Missouri used to be under water.
I mean way back when a shallow piece of ocean, an epeiric sea, flooded the continental interior.
And you know, personally—I spent an important life chapter in Missouri working out some things that can’t be worked out, on the old seafloor, with the sea that isn’t there.
Wishing a big warm welcome to the limestone essay, my one mid-Missouri piece, out now in BRINK’s issue #2, “Trouble.” With thanks to Brink staff for truly top-notch editorial coaching.
Thank you to Alaska Quarterly Review for inviting us and hosting a great evening! Recording below.
Retired French scholar-professor and beloved friend Pierre-Louis Gauthier invited my dad and me to contribute writings to his newest book project. My dad sent in his most recent work on medieval French chivalry and westerns (cowboys in cinema). Me, I missed the deadline. But Pierre said: there are no problems, only solutions! THEN HE TRANSLATED my bicycle essay from the original English into French. My lyric essay in translation has a home not only alongside my dad’s gorgeous article on cinematic cowboys, but in a whole book of fellow contributors from across genres+disciplines. Récits, contes et nouvelles, out with Combes Éditions, available here.
I recorded this talk as part of the 2020 Power and Privilege Symposium organized and hosted by the University of Alaska Southeast. See the full 2020 Symposium program here.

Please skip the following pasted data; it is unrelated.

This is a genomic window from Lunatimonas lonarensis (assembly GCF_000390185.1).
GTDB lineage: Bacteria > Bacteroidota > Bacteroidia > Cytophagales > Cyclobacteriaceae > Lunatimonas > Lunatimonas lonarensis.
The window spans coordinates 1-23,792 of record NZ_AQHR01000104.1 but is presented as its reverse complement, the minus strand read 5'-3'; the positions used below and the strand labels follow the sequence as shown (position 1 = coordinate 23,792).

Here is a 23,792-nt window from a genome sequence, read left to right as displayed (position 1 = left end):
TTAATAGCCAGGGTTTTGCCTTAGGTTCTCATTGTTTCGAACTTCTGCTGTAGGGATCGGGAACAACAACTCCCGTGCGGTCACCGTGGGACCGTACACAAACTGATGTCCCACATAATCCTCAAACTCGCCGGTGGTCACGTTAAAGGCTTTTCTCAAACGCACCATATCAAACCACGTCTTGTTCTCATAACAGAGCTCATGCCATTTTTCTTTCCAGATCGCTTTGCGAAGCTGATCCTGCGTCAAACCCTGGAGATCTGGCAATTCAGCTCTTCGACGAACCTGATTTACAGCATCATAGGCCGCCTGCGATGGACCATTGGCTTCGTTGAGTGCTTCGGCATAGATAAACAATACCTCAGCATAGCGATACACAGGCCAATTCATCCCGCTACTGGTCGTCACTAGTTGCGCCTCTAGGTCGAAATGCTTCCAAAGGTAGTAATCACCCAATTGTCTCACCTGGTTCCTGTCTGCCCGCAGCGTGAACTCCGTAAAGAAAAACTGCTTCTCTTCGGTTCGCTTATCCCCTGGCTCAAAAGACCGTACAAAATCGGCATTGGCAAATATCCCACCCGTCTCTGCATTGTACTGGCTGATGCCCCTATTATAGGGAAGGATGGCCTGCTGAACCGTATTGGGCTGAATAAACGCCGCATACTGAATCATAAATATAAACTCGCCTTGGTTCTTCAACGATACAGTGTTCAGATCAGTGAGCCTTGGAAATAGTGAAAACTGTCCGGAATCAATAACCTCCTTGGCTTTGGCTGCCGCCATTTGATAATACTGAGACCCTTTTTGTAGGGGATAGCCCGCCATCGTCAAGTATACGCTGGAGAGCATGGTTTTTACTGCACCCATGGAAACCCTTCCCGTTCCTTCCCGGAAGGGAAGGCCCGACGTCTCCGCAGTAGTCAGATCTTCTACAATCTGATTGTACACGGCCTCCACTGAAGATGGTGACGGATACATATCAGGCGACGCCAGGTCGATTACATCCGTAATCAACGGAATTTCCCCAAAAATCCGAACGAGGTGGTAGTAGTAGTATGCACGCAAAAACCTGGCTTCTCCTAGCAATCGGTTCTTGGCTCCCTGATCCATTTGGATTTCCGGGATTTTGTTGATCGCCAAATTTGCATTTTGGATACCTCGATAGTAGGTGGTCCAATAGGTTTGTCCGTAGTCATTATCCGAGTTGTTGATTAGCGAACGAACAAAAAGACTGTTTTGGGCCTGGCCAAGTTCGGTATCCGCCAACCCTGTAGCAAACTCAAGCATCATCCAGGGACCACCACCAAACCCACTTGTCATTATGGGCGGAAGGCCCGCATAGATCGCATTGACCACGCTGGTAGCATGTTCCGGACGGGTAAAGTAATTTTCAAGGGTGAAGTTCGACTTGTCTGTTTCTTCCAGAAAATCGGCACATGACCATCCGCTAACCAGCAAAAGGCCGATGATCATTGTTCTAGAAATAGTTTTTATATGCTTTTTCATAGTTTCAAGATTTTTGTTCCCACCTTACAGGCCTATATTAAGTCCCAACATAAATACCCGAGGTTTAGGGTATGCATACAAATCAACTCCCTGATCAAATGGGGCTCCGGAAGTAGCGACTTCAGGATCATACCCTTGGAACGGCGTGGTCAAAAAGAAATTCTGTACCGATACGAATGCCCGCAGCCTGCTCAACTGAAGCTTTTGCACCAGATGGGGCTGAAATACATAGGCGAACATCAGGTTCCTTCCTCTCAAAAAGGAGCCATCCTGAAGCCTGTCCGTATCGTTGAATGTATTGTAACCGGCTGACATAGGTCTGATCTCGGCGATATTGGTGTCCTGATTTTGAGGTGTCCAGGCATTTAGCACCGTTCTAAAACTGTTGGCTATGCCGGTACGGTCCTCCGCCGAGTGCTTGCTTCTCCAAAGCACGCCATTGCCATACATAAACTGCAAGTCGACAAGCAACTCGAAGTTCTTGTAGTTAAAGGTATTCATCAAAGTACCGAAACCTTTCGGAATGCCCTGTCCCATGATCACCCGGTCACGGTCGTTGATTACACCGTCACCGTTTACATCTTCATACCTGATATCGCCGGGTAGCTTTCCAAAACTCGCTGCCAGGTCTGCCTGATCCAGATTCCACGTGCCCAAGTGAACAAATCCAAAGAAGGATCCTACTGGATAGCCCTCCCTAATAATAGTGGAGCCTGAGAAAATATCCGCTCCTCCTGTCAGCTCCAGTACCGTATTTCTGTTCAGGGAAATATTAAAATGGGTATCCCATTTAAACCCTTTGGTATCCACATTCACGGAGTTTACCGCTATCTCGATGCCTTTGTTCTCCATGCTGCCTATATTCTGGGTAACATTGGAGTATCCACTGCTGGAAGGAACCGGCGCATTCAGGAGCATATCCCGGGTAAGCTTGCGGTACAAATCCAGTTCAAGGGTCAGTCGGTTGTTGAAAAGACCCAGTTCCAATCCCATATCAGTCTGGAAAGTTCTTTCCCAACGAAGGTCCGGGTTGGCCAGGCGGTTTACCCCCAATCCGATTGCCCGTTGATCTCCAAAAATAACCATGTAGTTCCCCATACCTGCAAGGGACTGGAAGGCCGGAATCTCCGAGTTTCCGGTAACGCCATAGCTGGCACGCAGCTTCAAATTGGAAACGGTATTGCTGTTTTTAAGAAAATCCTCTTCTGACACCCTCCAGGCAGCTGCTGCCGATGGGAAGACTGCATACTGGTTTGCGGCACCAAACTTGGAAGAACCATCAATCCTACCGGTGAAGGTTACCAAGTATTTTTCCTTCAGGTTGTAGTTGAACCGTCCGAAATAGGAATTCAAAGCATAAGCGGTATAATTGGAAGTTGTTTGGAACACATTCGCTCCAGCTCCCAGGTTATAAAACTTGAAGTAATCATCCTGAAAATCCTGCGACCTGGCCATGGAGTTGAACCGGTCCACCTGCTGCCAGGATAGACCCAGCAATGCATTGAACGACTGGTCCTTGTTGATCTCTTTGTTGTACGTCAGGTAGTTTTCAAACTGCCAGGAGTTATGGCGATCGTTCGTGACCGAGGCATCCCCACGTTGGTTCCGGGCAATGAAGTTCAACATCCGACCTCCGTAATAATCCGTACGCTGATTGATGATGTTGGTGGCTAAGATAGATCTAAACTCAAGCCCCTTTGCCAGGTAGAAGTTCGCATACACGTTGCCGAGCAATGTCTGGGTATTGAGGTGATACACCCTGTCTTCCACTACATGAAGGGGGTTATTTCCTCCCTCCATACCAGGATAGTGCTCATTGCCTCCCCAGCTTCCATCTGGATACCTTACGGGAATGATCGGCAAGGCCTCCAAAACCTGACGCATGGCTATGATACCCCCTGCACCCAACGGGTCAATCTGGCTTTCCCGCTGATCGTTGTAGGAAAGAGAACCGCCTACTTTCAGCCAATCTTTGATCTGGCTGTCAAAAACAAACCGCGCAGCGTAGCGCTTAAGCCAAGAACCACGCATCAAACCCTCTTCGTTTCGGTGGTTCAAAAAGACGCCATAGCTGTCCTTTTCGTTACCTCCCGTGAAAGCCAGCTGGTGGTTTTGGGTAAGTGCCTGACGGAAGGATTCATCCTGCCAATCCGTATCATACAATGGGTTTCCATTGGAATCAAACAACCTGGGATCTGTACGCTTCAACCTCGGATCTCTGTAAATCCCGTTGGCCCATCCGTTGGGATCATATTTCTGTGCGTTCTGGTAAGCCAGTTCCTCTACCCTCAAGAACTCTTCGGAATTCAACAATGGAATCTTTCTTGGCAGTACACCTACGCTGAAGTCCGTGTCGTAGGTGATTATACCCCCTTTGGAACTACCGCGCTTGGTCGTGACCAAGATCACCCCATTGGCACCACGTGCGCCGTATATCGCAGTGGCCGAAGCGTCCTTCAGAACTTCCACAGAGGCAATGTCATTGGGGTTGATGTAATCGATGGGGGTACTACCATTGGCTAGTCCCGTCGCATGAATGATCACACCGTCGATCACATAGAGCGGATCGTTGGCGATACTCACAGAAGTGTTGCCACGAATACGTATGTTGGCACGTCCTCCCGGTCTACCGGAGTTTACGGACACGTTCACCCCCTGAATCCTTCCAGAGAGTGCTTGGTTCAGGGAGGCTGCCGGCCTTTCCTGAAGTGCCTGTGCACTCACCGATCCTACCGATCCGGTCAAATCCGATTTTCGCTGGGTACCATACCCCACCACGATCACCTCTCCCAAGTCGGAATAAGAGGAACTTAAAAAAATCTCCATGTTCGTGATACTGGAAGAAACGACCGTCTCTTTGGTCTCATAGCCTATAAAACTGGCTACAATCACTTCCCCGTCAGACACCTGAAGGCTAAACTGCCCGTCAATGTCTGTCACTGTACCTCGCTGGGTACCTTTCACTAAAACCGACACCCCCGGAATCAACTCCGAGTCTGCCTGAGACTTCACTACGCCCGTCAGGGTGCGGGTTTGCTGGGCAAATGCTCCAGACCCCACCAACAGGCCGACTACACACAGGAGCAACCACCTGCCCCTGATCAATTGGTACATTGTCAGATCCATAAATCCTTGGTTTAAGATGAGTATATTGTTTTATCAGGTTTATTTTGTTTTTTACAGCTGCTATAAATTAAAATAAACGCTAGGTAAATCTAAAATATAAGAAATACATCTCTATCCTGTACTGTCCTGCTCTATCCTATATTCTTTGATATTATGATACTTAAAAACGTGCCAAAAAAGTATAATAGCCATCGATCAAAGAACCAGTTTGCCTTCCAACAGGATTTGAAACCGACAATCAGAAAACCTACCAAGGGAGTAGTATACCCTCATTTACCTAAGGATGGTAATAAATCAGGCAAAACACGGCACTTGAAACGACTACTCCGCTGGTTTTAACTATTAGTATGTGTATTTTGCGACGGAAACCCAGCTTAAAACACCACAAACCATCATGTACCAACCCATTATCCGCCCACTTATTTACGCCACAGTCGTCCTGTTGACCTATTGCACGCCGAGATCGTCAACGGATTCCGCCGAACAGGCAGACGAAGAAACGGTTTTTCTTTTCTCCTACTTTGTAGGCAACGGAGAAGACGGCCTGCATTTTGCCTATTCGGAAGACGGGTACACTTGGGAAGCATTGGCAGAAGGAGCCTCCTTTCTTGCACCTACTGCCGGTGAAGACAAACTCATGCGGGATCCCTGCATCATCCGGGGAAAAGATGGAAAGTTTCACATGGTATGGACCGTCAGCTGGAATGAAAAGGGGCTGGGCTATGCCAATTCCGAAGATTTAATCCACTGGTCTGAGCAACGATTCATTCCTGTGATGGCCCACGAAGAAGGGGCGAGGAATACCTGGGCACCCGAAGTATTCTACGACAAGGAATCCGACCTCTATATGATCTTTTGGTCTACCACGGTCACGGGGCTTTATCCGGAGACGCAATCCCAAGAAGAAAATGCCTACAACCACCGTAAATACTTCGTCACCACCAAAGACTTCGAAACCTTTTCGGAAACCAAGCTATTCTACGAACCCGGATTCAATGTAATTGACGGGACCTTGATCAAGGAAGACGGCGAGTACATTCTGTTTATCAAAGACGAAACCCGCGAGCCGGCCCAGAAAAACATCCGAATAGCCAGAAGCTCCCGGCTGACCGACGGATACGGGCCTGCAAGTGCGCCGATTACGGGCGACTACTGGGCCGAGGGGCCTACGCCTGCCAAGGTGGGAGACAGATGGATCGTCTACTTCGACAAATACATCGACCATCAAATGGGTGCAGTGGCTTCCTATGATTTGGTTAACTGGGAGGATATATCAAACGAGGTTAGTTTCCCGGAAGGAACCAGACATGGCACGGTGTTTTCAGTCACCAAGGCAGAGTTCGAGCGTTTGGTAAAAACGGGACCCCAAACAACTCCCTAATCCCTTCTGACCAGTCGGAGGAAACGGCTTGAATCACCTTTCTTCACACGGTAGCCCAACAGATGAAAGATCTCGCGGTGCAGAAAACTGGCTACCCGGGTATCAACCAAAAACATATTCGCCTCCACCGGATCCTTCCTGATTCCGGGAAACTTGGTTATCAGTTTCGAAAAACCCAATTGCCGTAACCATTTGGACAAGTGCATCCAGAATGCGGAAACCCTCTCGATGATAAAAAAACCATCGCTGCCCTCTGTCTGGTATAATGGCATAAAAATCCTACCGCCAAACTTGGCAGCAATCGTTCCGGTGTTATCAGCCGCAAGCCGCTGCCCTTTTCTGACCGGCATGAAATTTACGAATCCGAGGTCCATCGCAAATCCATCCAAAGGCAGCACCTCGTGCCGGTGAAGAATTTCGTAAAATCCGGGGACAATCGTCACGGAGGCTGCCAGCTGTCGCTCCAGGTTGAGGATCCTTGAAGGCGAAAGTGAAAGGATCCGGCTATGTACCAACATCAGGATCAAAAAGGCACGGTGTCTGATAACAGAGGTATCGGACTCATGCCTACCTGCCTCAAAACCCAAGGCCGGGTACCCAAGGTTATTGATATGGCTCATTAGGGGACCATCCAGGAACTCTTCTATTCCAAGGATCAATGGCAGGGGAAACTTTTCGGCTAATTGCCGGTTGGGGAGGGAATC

Writing from life is at once personal and communal. The literary essay, defined first by searching and second by strange discoveries uncovered by the solitary mind, is often surprisingly invested in social participation and in illuminating the wider collective. This talk prepares participants to create their own writing from life by introducing the nuts and bolts—and the simplest but most powerful poetics—of the contemporary protest essay. This talk will draw on short examples from the field’s trend toward local political involvement, searing community insight, and historic recovery by writers like Aisha Sabatini Sloan, Siku Allooloo, José Orduña, Sarah de Leeuw, and Zadie Smith. It will outline and present a literary toolkit accessible to anyone inclined to explore their own lived experiences of power and privilege on the page, a practice participants may engage for reflection, exploration, healing, and teaching.
One day I went to the museum and stood a while in front of a photograph by Anna Hoover and later on I thought about swans and squid and high school calculus camp and wrote an essay about the beginning of the universe, “Fluid Places.” It’s in my book, Leavetakings. And here it is published as a book excerpt in Chatter Marks.
Edible Alaska‘s beautiful summertime issue is out. It includes as amuse bouche my flash essay, a salsa-based theory life called “The Far Places.” See magazine spreads below, and enjoy online access here.
“Corinna Cook’s Leavetakings brings to mind the sharpness of line drawings so extraordinarily crafted that we reach for the page to feel the fineness of feather. From Alaskan landscapes to human relationships, Cook tests the edges where exterior becomes interior.”—Karen Babine, author of All the Wild Hungers